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Waterloo! Windows defeated, your sign is screwed. Waterloo! Promise to bork you forevermore

Microsoft's finest suffers decisive defeat

Bork!Bork!Bork! You are never far from Windows doing a whoopsie, particularly in a digital-signage heavy hub such as the UK's London Waterloo station.

Spotted by Register Michael Wood as 2020 drew to a close, today's entry in the Blue Screen of Death hall of infamy was, we think, snapped on a display to the left of the array of platform information displays on the main concourse.

In this instance, something is amiss with atikmpag.sys. Windows has attempted to reset the display driver, timed out and, well, reacted with the robustness of single-ply tissue paper when faced with a mucus-covered toddler.

bork waterloo

Click to enlarge

The stop error gives up a few clues with regard to what has befallen Windows, although we imagine the average commuter simply wondered why the usual information had been replaced by a soothing blue screen.

To be frank, things as a whole are fairly borked at moment so one can hardly blame that sign for joining in. Windows does, however, seem a little hefty for what is little more than a glorified slideshow but is likely hard to avoid on the signage front. Other platform displays were of the amber-hued variety (at least they were the last time we visited Waterloo Station – an impossibly long time ago now).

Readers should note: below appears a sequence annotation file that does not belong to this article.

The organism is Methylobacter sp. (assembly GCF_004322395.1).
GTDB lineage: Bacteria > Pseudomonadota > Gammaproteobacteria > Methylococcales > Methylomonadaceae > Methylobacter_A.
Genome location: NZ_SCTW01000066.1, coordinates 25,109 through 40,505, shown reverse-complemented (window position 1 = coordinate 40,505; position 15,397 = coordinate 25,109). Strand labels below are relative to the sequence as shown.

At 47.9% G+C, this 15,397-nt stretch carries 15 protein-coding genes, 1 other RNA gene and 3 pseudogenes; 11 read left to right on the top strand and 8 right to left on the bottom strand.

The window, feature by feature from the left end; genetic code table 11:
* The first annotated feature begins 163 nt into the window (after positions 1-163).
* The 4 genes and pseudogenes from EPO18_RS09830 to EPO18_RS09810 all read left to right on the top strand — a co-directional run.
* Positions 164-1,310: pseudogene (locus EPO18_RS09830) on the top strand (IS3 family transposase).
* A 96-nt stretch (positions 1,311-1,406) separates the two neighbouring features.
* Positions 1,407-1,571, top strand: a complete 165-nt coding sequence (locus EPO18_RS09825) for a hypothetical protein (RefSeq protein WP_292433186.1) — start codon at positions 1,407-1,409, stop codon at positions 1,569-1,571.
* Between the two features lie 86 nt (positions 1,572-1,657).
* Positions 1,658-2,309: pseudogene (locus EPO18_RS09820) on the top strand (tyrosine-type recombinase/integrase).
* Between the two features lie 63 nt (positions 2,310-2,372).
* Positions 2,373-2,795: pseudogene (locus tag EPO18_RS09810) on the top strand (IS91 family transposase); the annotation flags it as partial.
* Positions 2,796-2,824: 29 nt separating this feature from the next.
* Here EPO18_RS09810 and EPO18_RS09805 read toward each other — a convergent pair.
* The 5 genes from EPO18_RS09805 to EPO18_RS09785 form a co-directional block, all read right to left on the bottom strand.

Named after Waterloo Bridge (itself named after 1815's Battle of Waterloo, where a British-led coalition defeated a French army commanded by Napoleon Bonaparte) the London terminus is, according to Network Rail, "Britain's largest and busiest station."

Train lines do indeed spray off in all manner of directions and the station is also an interchange for London's Tube network. This includes the underground shuttle run between Waterloo and Bank known by some as the Waterloo & City Line but by this hack (and others) as The Drain due to the depressing shuffle from aboveground to belowground via a sloping subway in a heaving throng of commuters.

These days, standing nose to armpit in a horror tube seems a distant memory.

The station also had its turn in the international limelight and played an initially slightly awkward host to Eurostar trains until the service was handed over to St Pancras in 2007.

Now, alas, it plays host to Bork. ®


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